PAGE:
EIA Natural Gas Market Summary - 2/20/2004


Spot and futures prices moved in different directions over the past week, with spot prices at most market locations falling from a nickel to around 30 cents per MMBtu, while futures prices increased by a dime or less. At the Henry Hub, the spot price eased down 2 cents on the week, to $5.33 per MMBtu. On the NYMEX, the futures contract for March delivery increased $0.096 per MMBtu for the week, ending trading on February 18 at $5.356. EIA reported that natural gas inventories declined to 1,431 Bcf as of Friday, February 13, which is 6.2 percent lower than the previous 5-year (1999-2003) average. The spot price for West Texas Intermediate crude oil rose each day of the holiday-shortened week, and ended trading yesterday with an increase for the week of $1.49 per barrel ($0.24 per MMBtu), or a little over 4 percent, to $35.42 ($6.11 per MMBtu).

Spot prices moved lower week-on-week for the third consecutive week, despite large increases on Friday, February 13 in response to weather forecasts calling for significant cold fronts in the Midwest and Northeast over the long holiday weekend, and with little warming until well into the current week. The largest price increases on Friday were seen at Northeast market locations: Transco Zone 6 for New York delivery rose $1.75 per MMBtu to $7.73, while Tennessee Zone 6 topped all other points with an increase of $2.09 to $8.03 per MMBtu. While temperatures did fall as predicted, they were not nearly as cold, nor as widespread or persistent as forecasted. With weather-related demand falling below expectations, combined with the significant drop in industrial demand over the long holiday weekend, prices encountered downward pressure when markets reopened on Tuesday, February 17, resulting in lower prices for the week at nearly every market location. Prices at all Northeast trading points fell back below $6 per MMBtu yesterday to levels not seen (except for last Thursday, February 12) since late December. This week, regional average prices in West Texas, the Midcontinent and California fell below $5 for the first time this year, with week-ending averages of $4.70, $4.84 and $4.98 per MMBtu, respectively.

On the NYMEX, the settlement price for the near-month contract (March delivery) halted a 3-week string of week-on-week price declines, moving up just under a dime to settle on Wednesday, February 18 at $5.356 per MMBtu. Futures prices accompanied spot prices in their sharp drop on Tuesday, as National Weather Service 6-to-10 day and 8-to-14 day temperature outlooks issued on Monday, February 16 predicted above-normal temperatures for nearly the entire nation except the southwestern corner through the beginning of March. However, these outlooks had changed significantly by Wednesday, showing large pockets of projected below-normal temperatures along much of the East Coast as well as throughout California across into western Texas beginning in the last week of February. Futures prices got a small boost yesterday of about 3 to 5 cents per MMBtu for contracts for delivery through the next heating season. Combined with last Thursday’s and Friday’s increases in the March contract’s settlement price, Tuesday’s decline was not enough to offset increases, leaving the near-month contract with a $0.096 per MMBtu gain for the week. The April contract’s gain was slightly higher, at $0.102 to $5.309 per MMBtu. Week-on-week gains in contracts for delivery in out-months through February 2005 ranged from 1.6 to 7.2 cents per MMBtu.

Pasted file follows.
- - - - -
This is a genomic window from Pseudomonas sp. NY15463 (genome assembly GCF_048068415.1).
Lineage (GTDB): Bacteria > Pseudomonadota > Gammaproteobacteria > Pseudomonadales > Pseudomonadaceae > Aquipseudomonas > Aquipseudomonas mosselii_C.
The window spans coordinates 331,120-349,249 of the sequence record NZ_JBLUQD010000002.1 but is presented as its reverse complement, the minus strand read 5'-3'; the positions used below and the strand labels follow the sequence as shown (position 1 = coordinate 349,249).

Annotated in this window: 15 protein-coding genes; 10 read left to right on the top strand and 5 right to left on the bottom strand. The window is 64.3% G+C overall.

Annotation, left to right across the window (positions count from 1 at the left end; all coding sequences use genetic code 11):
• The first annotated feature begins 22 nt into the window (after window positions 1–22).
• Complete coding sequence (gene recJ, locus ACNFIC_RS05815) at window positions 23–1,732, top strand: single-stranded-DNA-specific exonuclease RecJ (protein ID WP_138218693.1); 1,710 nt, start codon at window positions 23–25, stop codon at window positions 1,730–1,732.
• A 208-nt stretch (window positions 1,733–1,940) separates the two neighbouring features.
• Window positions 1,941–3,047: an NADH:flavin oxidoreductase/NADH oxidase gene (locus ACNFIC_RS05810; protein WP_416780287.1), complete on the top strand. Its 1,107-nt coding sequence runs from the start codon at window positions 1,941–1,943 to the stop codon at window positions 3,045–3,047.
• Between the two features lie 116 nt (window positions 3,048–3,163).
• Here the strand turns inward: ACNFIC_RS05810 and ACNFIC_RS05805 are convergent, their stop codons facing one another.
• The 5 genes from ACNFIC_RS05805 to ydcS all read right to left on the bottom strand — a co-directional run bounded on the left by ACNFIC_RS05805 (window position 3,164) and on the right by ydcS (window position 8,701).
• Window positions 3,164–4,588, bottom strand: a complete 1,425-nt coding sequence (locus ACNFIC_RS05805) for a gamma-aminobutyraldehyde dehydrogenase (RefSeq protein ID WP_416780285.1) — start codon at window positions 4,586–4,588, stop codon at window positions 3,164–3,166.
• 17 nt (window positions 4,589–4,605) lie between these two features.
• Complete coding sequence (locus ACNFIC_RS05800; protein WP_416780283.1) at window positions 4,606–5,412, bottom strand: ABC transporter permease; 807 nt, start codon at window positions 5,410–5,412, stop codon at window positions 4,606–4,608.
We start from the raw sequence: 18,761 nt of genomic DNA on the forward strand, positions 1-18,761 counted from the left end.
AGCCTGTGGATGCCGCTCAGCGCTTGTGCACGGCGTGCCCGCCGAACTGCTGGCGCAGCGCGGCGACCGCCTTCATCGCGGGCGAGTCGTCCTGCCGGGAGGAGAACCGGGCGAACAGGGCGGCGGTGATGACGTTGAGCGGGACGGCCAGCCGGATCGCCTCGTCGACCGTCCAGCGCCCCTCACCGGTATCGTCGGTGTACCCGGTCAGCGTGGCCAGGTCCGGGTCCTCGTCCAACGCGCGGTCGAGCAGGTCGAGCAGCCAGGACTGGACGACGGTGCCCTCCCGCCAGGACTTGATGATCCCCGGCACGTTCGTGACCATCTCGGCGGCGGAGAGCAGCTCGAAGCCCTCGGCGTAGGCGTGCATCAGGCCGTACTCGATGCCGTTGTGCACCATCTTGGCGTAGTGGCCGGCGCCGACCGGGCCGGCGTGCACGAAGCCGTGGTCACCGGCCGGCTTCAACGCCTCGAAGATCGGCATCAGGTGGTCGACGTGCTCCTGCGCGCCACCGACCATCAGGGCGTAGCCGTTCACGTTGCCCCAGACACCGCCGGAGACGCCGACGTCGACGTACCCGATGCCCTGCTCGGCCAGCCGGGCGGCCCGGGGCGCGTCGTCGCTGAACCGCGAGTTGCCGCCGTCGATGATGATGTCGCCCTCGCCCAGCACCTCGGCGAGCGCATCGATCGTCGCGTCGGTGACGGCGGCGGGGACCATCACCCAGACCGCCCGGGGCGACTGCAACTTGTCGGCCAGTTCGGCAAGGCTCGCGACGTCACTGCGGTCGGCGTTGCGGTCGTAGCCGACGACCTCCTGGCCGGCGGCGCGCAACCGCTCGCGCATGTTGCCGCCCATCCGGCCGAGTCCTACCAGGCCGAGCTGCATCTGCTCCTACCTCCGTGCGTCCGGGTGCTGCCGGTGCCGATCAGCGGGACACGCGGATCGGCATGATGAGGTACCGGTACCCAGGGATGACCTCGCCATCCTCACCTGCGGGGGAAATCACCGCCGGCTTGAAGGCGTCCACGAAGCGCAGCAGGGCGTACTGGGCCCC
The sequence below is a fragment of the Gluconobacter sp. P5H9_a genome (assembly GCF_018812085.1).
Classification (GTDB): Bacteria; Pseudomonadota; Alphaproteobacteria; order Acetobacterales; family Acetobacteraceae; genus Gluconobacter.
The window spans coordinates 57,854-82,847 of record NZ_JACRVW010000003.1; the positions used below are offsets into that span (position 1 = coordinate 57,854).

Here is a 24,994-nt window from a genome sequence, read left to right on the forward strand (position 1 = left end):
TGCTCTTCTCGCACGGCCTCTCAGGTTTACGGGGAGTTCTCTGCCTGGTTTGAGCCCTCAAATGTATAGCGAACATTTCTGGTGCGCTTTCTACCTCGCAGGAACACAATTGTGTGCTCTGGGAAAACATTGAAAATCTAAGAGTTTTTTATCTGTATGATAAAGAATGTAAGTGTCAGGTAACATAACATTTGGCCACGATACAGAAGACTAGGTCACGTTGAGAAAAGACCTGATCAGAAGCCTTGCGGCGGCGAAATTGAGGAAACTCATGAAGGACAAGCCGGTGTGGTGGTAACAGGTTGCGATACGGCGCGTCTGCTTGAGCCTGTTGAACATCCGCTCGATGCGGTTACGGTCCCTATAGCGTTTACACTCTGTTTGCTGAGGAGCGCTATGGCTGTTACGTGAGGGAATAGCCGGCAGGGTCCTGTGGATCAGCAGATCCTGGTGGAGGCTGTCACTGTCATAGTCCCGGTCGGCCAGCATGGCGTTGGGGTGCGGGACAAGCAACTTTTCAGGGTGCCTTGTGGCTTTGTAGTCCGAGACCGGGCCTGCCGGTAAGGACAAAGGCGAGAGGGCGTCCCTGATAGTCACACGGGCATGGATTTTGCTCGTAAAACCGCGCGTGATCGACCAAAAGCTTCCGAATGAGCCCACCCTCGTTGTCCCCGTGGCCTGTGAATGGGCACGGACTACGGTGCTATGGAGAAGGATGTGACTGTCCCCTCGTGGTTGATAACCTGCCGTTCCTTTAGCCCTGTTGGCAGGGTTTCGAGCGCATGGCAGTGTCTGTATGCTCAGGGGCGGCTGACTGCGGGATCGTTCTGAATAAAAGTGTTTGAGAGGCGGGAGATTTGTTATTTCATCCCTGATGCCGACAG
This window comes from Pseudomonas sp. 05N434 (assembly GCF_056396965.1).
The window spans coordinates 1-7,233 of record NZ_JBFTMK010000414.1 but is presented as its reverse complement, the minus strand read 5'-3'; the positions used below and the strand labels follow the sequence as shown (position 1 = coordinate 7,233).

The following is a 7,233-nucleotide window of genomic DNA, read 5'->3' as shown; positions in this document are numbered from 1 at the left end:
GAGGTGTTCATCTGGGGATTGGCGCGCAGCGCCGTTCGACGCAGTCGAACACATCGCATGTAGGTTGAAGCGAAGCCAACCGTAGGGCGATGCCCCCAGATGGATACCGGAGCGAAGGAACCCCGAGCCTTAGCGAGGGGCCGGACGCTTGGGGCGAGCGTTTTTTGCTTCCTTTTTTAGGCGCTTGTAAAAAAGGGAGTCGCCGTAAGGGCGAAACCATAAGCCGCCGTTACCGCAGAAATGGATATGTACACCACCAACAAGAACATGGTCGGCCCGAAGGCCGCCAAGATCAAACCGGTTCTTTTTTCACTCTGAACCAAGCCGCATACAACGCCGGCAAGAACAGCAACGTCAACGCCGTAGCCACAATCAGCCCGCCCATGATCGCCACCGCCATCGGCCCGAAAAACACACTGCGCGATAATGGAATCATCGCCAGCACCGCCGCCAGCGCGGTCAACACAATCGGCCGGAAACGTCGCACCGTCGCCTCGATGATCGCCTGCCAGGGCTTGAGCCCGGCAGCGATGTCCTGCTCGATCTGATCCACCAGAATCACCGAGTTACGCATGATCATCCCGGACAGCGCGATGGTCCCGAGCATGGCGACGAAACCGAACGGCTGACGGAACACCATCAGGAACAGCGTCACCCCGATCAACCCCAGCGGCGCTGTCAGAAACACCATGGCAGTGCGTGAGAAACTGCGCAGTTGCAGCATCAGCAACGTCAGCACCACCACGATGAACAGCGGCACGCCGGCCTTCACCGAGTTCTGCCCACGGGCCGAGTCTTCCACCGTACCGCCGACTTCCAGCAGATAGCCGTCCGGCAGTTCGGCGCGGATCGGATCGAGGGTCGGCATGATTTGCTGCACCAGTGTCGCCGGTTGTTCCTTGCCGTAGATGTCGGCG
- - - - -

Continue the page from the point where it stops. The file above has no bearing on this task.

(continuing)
Working gas inventories stood at 1,431 Bcf as of Friday, February 13, according to the EIA’s Weekly Natural Gas Storage Report. This is 95 Bcf, or 6.2 percent, lower than the previous 5-year (1999-2003) average of 1,526 Bcf for the week and 263 Bcf, or 22.5 percent higher, than stock levels at this time last year. The implied net withdrawal of 172 Bcf is the third largest among the 11 observations for this week in EIA’s weekly storage database. Colder-than-normal temperatures that dominated much of the nation during the week covered by this report figured heavily in this drawdown of inventories. According to the National Weather Service, temperatures as measured by gas-customer weighted heating degree days (HDD) were colder than normal in seven of the nine Lower 48 Census Divisions and for the United States as a whole. HDDs for the entire United States were 6.8 percent greater than normal.

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